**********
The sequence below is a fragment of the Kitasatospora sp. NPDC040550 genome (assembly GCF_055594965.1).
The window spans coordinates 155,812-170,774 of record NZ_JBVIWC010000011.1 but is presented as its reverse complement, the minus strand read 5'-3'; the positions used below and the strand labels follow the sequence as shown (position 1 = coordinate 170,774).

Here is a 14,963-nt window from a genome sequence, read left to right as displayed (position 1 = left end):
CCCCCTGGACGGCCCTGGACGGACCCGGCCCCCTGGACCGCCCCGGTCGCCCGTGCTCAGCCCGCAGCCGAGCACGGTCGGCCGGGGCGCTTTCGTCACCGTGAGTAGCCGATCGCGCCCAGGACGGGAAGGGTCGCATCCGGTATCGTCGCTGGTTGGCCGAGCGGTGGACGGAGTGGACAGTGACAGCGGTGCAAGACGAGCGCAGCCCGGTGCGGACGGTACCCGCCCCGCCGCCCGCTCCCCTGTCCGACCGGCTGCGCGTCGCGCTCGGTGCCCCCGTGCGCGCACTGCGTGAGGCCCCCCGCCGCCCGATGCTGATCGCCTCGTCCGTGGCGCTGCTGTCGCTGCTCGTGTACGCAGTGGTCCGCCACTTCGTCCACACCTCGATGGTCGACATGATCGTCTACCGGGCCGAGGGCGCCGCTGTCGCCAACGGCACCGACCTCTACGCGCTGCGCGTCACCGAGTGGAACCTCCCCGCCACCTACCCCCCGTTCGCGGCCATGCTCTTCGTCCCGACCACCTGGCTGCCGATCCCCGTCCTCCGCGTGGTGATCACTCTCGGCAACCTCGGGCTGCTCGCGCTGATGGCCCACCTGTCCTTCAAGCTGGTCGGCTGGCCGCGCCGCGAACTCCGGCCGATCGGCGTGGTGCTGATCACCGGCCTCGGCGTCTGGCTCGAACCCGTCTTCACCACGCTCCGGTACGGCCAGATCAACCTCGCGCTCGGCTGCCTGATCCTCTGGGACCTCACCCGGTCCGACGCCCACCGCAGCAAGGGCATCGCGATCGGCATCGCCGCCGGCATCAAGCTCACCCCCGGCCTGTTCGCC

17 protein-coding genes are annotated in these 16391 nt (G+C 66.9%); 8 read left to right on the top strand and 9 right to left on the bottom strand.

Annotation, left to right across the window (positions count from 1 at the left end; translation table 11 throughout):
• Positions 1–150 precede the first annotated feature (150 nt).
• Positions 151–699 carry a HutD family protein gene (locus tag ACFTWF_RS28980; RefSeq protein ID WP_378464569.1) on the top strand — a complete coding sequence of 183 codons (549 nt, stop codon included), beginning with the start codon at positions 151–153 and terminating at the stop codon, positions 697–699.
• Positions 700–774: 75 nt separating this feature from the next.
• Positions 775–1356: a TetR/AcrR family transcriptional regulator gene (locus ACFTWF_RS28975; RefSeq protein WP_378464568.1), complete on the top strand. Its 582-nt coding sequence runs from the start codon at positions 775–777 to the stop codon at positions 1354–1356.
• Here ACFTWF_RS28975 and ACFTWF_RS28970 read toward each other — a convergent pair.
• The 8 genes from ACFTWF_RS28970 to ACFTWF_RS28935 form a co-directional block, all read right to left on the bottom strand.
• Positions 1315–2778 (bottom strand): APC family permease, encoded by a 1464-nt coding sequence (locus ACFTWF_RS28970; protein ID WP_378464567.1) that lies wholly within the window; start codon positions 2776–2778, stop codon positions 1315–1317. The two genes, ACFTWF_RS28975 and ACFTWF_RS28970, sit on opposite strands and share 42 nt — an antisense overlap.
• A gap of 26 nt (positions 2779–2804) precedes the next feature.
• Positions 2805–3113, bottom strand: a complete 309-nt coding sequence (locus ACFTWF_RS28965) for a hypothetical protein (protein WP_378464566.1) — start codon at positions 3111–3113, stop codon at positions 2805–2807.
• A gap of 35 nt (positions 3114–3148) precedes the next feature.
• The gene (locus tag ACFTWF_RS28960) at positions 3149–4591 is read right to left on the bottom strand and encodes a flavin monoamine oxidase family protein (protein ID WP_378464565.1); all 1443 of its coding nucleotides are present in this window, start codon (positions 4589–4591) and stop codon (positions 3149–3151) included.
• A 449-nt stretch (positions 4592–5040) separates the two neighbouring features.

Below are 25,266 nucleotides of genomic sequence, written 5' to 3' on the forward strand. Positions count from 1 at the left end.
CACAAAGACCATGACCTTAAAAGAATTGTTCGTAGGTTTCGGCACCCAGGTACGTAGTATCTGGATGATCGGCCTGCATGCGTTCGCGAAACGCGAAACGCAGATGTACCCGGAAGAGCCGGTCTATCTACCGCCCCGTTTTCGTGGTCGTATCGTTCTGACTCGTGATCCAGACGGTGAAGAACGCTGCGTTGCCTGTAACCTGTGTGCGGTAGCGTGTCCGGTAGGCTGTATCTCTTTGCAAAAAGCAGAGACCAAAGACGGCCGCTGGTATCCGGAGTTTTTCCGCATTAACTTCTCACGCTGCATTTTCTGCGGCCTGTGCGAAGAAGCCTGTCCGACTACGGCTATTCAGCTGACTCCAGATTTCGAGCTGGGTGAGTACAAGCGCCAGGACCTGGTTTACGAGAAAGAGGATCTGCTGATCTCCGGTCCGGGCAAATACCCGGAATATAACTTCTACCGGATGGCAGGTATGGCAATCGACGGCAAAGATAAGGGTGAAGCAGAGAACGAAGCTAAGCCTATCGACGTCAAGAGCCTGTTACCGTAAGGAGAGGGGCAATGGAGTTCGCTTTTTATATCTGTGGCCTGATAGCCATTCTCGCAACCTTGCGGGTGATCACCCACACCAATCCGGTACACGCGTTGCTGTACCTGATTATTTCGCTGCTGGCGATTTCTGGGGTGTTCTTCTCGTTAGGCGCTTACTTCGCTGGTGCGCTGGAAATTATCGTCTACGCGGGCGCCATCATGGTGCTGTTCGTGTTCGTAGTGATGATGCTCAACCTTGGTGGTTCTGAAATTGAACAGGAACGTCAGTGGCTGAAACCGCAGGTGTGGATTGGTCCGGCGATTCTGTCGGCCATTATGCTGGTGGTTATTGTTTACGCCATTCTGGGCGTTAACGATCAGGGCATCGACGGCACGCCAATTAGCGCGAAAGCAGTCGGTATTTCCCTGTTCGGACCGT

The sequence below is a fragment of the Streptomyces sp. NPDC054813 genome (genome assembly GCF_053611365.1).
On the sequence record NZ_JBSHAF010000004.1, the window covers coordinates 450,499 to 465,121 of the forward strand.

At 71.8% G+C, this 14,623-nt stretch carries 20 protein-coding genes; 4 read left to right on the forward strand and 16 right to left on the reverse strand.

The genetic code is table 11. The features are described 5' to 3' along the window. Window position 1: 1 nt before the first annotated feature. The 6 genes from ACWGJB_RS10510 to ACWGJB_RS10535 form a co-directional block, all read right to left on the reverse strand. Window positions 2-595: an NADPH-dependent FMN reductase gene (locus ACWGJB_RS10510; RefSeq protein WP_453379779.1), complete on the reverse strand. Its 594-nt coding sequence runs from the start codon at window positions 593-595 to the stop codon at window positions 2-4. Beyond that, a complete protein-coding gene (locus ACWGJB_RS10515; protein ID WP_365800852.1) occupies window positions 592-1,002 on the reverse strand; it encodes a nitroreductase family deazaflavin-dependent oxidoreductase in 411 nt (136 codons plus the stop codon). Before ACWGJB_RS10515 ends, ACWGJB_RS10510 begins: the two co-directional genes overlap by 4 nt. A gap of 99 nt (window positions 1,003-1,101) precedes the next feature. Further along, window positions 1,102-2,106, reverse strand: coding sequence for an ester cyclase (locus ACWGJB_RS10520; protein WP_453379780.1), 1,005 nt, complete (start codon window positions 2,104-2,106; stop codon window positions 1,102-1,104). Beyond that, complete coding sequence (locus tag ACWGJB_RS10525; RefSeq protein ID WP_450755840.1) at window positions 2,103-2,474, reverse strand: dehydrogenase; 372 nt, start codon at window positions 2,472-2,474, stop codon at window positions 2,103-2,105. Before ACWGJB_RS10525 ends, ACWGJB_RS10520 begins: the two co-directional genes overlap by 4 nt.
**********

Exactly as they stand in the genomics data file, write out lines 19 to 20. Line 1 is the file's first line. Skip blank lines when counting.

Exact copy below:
Below are 25,266 nucleotides of genomic sequence, written 5' to 3' on the forward strand. Positions count from 1 at the left end.
CACAAAGACCATGACCTTAAAAGAATTGTTCGTAGGTTTCGGCACCCAGGTACGTAGTATCTGGATGATCGGCCTGCATGCGTTCGCGAAACGCGAAACGCAGATGTACCCGGAAGAGCCGGTCTATCTACCGCCCCGTTTTCGTGGTCGTATCGTTCTGACTCGTGATCCAGACGGTGAAGAACGCTGCGTTGCCTGTAACCTGTGTGCGGTAGCGTGTCCGGTAGGCTGTATCTCTTTGCAAAAAGCAGAGACCAAAGACGGCCGCTGGTATCCGGAGTTTTTCCGCATTAACTTCTCACGCTGCATTTTCTGCGGCCTGTGCGAAGAAGCCTGTCCGACTACGGCTATTCAGCTGACTCCAGATTTCGAGCTGGGTGAGTACAAGCGCCAGGACCTGGTTTACGAGAAAGAGGATCTGCTGATCTCCGGTCCGGGCAAATACCCGGAATATAACTTCTACCGGATGGCAGGTATGGCAATCGACGGCAAAGATAAGGGTGAAGCAGAGAACGAAGCTAAGCCTATCGACGTCAAGAGCCTGTTACCGTAAGGAGAGGGGCAATGGAGTTCGCTTTTTATATCTGTGGCCTGATAGCCATTCTCGCAACCTTGCGGGTGATCACCCACACCAATCCGGTACACGCGTTGCTGTACCTGATTATTTCGCTGCTGGCGATTTCTGGGGTGTTCTTCTCGTTAGGCGCTTACTTCGCTGGTGCGCTGGAAATTATCGTCTACGCGGGCGCCATCATGGTGCTGTTCGTGTTCGTAGTGATGATGCTCAACCTTGGTGGTTCTGAAATTGAACAGGAACGTCAGTGGCTGAAACCGCAGGTGTGGATTGGTCCGGCGATTCTGTCGGCCATTATGCTGGTGGTTATTGTTTACGCCATTCTGGGCGTTAACGATCAGGGCATCGACGGCACGCCAATTAGCGCGAAAGCAGTCGGTATTTCCCTGTTCGGACCGT